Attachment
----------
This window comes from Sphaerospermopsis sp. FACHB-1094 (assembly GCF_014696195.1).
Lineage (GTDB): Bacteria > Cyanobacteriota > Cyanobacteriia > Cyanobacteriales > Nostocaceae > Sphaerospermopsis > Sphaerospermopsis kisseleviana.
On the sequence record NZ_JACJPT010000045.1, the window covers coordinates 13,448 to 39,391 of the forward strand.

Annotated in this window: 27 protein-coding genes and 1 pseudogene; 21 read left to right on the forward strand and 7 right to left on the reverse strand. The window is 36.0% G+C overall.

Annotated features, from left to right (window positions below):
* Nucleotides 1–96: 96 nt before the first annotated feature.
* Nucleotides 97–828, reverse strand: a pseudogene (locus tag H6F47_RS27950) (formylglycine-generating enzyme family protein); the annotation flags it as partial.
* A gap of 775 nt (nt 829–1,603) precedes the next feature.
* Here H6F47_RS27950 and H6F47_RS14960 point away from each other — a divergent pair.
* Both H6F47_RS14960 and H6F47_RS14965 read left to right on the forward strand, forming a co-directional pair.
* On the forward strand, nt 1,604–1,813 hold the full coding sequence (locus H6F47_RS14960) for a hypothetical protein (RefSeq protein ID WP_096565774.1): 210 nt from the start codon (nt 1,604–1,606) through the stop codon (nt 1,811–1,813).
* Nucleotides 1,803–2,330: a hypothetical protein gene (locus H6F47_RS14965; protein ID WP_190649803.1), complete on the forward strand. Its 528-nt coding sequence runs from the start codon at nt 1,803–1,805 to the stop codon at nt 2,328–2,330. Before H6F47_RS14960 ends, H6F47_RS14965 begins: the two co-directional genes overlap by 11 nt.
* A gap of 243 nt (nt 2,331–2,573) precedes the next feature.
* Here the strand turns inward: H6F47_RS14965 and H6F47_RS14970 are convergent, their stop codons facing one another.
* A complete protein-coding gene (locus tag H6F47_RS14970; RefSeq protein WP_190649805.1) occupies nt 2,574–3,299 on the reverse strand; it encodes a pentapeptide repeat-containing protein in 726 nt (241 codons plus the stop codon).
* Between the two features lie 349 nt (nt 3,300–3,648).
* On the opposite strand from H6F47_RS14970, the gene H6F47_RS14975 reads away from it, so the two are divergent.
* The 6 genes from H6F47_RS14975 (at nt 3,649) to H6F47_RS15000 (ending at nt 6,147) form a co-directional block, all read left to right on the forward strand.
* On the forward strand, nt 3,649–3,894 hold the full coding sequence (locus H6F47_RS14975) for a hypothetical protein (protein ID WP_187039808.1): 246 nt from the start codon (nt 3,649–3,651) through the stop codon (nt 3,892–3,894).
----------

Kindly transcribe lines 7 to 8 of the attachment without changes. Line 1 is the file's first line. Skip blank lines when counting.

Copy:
* Nucleotides 97–828, reverse strand: a pseudogene (locus tag H6F47_RS27950) (formylglycine-generating enzyme family protein); the annotation flags it as partial.
* A gap of 775 nt (nt 829–1,603) precedes the next feature.